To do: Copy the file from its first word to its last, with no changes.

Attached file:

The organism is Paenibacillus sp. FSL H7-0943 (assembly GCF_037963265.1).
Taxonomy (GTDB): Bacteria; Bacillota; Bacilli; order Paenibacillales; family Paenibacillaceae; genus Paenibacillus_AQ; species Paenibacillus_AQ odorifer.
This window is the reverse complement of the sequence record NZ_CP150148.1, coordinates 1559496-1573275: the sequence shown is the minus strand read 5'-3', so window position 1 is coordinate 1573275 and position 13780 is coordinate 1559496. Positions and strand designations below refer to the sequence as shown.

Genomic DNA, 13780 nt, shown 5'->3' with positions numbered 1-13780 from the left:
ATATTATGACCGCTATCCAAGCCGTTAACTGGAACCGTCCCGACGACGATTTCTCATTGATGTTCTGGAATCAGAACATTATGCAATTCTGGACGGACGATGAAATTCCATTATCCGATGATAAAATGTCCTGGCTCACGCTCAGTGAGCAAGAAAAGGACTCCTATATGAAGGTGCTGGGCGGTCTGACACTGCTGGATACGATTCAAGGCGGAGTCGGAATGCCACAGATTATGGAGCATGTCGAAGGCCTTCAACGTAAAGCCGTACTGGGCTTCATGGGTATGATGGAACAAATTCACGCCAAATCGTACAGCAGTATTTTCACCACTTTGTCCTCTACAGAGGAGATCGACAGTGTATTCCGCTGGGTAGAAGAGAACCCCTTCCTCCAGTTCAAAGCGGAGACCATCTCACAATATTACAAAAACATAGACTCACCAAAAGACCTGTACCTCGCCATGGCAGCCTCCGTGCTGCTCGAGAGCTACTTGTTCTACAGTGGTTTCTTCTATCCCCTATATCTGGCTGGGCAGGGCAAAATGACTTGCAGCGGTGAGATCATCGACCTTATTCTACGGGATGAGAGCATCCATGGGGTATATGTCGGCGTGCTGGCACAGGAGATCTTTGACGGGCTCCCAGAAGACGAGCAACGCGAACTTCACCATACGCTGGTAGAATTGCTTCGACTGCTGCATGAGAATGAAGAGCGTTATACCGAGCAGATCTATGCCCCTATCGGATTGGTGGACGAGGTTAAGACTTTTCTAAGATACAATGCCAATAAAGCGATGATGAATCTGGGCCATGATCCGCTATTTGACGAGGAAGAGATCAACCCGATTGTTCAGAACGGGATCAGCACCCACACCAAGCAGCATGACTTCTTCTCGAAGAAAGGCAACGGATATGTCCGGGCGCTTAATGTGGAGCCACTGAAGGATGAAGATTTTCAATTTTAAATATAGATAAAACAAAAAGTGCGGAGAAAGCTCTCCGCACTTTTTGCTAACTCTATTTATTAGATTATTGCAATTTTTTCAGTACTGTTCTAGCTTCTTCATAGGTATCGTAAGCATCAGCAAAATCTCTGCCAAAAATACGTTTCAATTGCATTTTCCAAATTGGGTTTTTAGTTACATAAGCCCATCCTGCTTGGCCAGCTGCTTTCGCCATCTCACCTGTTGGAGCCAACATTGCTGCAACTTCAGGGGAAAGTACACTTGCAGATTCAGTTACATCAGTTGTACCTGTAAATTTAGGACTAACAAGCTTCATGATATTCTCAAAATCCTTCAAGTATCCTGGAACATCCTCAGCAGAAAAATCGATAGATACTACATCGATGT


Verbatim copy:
The organism is Paenibacillus sp. FSL H7-0943 (assembly GCF_037963265.1).
Taxonomy (GTDB): Bacteria; Bacillota; Bacilli; order Paenibacillales; family Paenibacillaceae; genus Paenibacillus_AQ; species Paenibacillus_AQ odorifer.
This window is the reverse complement of the sequence record NZ_CP150148.1, coordinates 1559496-1573275: the sequence shown is the minus strand read 5'-3', so window position 1 is coordinate 1573275 and position 13780 is coordinate 1559496. Positions and strand designations below refer to the sequence as shown.

Genomic DNA, 13780 nt, shown 5'->3' with positions numbered 1-13780 from the left:
ATATTATGACCGCTATCCAAGCCGTTAACTGGAACCGTCCCGACGACGATTTCTCATTGATGTTCTGGAATCAGAACATTATGCAATTCTGGACGGACGATGAAATTCCATTATCCGATGATAAAATGTCCTGGCTCACGCTCAGTGAGCAAGAAAAGGACTCCTATATGAAGGTGCTGGGCGGTCTGACACTGCTGGATACGATTCAAGGCGGAGTCGGAATGCCACAGATTATGGAGCATGTCGAAGGCCTTCAACGTAAAGCCGTACTGGGCTTCATGGGTATGATGGAACAAATTCACGCCAAATCGTACAGCAGTATTTTCACCACTTTGTCCTCTACAGAGGAGATCGACAGTGTATTCCGCTGGGTAGAAGAGAACCCCTTCCTCCAGTTCAAAGCGGAGACCATCTCACAATATTACAAAAACATAGACTCACCAAAAGACCTGTACCTCGCCATGGCAGCCTCCGTGCTGCTCGAGAGCTACTTGTTCTACAGTGGTTTCTTCTATCCCCTATATCTGGCTGGGCAGGGCAAAATGACTTGCAGCGGTGAGATCATCGACCTTATTCTACGGGATGAGAGCATCCATGGGGTATATGTCGGCGTGCTGGCACAGGAGATCTTTGACGGGCTCCCAGAAGACGAGCAACGCGAACTTCACCATACGCTGGTAGAATTGCTTCGACTGCTGCATGAGAATGAAGAGCGTTATACCGAGCAGATCTATGCCCCTATCGGATTGGTGGACGAGGTTAAGACTTTTCTAAGATACAATGCCAATAAAGCGATGATGAATCTGGGCCATGATCCGCTATTTGACGAGGAAGAGATCAACCCGATTGTTCAGAACGGGATCAGCACCCACACCAAGCAGCATGACTTCTTCTCGAAGAAAGGCAACGGATATGTCCGGGCGCTTAATGTGGAGCCACTGAAGGATGAAGATTTTCAATTTTAAATATAGATAAAACAAAAAGTGCGGAGAAAGCTCTCCGCACTTTTTGCTAACTCTATTTATTAGATTATTGCAATTTTTTCAGTACTGTTCTAGCTTCTTCATAGGTATCGTAAGCATCAGCAAAATCTCTGCCAAAAATACGTTTCAATTGCATTTTCCAAATTGGGTTTTTAGTTACATAAGCCCATCCTGCTTGGCCAGCTGCTTTCGCCATCTCACCTGTTGGAGCCAACATTGCTGCAACTTCAGGGGAAAGTACACTTGCAGATTCAGTTACATCAGTTGTACCTGTAAATTTAGGACTAACAAGCTTCATGATATTCTCAAAATCCTTCAAGTATCCTGGAACATCCTCAGCAGAAAAATCGATAGATACTACATCGATGT